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The Ultimate Mountain Bike Van Conversion for Under $6,000–Including the Van

Editor's Note: Macky Franklin and his girlfriend Syd Schulz are not only professional mountain bikers, but expert dirtbaggers. Like so many of us, living the dream only happens when you figure out how to live on a budget, and so Macky is sharing their incredible feat of putting together a pro-level #vanlife setup for under $6,000... van included. Badass!

Introducing Great White, the Adventure Van. 

We bought Great White the Adventure Van on Craigslist in late 2014, much to the chagrin of pretty much everyone we knew. A 1998 Ford E-250 cargo van previously owned by AT&T and bearing the sticker residue evidence of such. She was perfect. Which is to say, the price was right; she cost $1400. She had high miles (168,000) and the sort of rust you would expect from a 17-year-old vehicle from Ohio. 

Our test drive had been questionably informative, as we weren't able to hear the engine over the clanking of the metal cabinets that filled the back. But we had faith. When we pulled up the foot mat on the driver's side, we discovered well, not much. No floor, just a gaping hole and an excellent view of the pavement whizzing by beneath. But we patched the floor, and yeah, she was perfect.

Great White on a full moon night outside of St. George, UT. 

We hoisted a car top tent (Autohome, $2900) on top of Great White, attached a custom hinging bike rack to the hitch ($600 and our own design), filled the back with dirt bikes and other toys, and moved our life onto the road.

Excluding the car-top tent (which was a loan/gift), our "conversion" cost us under $1,500 because we eschewed standard van conversion requirements–namely aesthetics–and focused on making the van the ultimate toy hauler. In addition to the car-top tent and the bike rack, we purchased a rotating seat base ($250), moto chocks ($70), a  K2 cooler that holds ice for days ($329), some tape LED lighting ($8) and built some shelving out of discarded lumber (free). Then we called it a day and hit the road.

Moab, Utah.

Packed full with dirt bikes, clothes, cooking equipment–of course–beer.

After all, for us, living in a van is about financial freedom and pursuing our dreams of racing bikes professionally–not sinking $20,000 into a conversion. As long as we can ride our bikes everyday, we're happy cooking outdoors ( Eureka collapsable table, Jetboil Genesis stove and a plain ol' refillable propane tank) and sleeping in the fresh air.

Home, sweet camp.

Since November 2014, we've logged 15,000 miles in Great White traveling to mountain bike races around the U.S. We've hit 12 states, numerous trailheads, and many mountaintop sunrises and sunsets.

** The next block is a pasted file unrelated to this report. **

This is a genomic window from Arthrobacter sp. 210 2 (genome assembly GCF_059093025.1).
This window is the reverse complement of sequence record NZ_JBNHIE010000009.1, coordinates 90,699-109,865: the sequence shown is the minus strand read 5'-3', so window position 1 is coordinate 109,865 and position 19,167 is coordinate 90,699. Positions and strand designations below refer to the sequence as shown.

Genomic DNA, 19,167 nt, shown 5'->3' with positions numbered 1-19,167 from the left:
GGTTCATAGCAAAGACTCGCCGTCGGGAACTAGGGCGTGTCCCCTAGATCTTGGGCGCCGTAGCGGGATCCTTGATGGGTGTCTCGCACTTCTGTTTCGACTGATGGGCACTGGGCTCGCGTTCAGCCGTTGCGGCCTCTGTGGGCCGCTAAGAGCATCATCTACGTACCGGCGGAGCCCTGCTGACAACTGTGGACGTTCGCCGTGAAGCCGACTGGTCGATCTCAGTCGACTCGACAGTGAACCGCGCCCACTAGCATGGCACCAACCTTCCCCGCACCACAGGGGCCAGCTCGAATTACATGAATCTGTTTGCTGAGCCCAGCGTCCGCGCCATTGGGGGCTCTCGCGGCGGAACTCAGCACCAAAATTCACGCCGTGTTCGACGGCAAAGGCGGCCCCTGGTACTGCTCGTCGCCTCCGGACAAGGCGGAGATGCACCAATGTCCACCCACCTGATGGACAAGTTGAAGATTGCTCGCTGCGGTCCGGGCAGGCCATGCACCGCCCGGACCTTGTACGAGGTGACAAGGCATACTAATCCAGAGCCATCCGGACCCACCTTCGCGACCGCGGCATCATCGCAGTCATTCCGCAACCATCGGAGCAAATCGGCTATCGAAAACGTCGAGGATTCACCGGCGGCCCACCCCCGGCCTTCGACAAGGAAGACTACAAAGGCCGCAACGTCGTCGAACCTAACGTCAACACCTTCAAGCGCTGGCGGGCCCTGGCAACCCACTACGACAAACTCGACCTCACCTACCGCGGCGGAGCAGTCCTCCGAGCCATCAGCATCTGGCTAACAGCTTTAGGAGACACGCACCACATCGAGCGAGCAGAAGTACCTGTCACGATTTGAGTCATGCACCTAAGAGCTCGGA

Check out the detail photos and van tour video below to get to know our perfect van:

Inside, sans dirt bikes.

Some details (the license plate and custom bike rack) are our own. The rust and random phone numbers scribbled on the ceiling are relics of a previous life.

Shelving for helmets, bikes, shoes, and other sundries.

The little stuff–hat rack and sticker wall–makes it home.

Inside the rooftop bedroom.

Here's the packing process:

See you on the road!

From The Column: Base Camp

“Bike rack of our own design…” I love that part…

    We actually didn’t design the bike rack, we bought it from a friend, who bought it from a friend, who built it 4 or 5 years ago, it was the hinging hitch receiver that we designed. Stoked you commented though, have been seeing your racks around and trying to figure out who made them! They look rad!

      Wasn’t intending to sound quite so pissed about it, hard to comment in a Starbucks drive thru before hitting the freeway again. Got my heart into these things, a bit overprotective yet to say the least. 8 years of broken racks and trashed bikes searching for the answer only to have people measure them in a parking lot then hack one together. Starting to get those emails with pics of broken copies asking if they’re mine! Frustrating!
      But your setup is insane, much jealous, I don’t leave the shop much these days!

Nice post
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Great setup as long as the weather is good.

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Bryn Atkinson Reminds us About Proper Trail Etiquette
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Here’s a friendly reminder: if you need take a breather, don’t do it in the middle of the trail. Especially right on a tight wooden berm—you’re just asking for carnage from the riders behind you. Thankfully for Billy and his Dad, it’s not your average rider flying around the turn, but pro mountain biker Bryn Atkinson. Watch as Atkinson quickly reacts and takes the high line, narrowly avoiding what could have been a catastrophe. 

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Five Ten Founder Charles David Cole III has passed away. The prolific climber and adventuring pioneer ushered in a new era to the world of mountain sport with his whimsical sense of humor and innovative eye for design. Cole was 63. As a climber, Cole was known for daring first ascents in Yosemite and Joshua Tree. According to Rock and Ice, his list of first ascents included Joshua Tree’s (5.10b) and (VI 5.10 A5), the solo ascent of Yosemite’s (VI 5.9 A4+), and (VI 5.10 A4+), a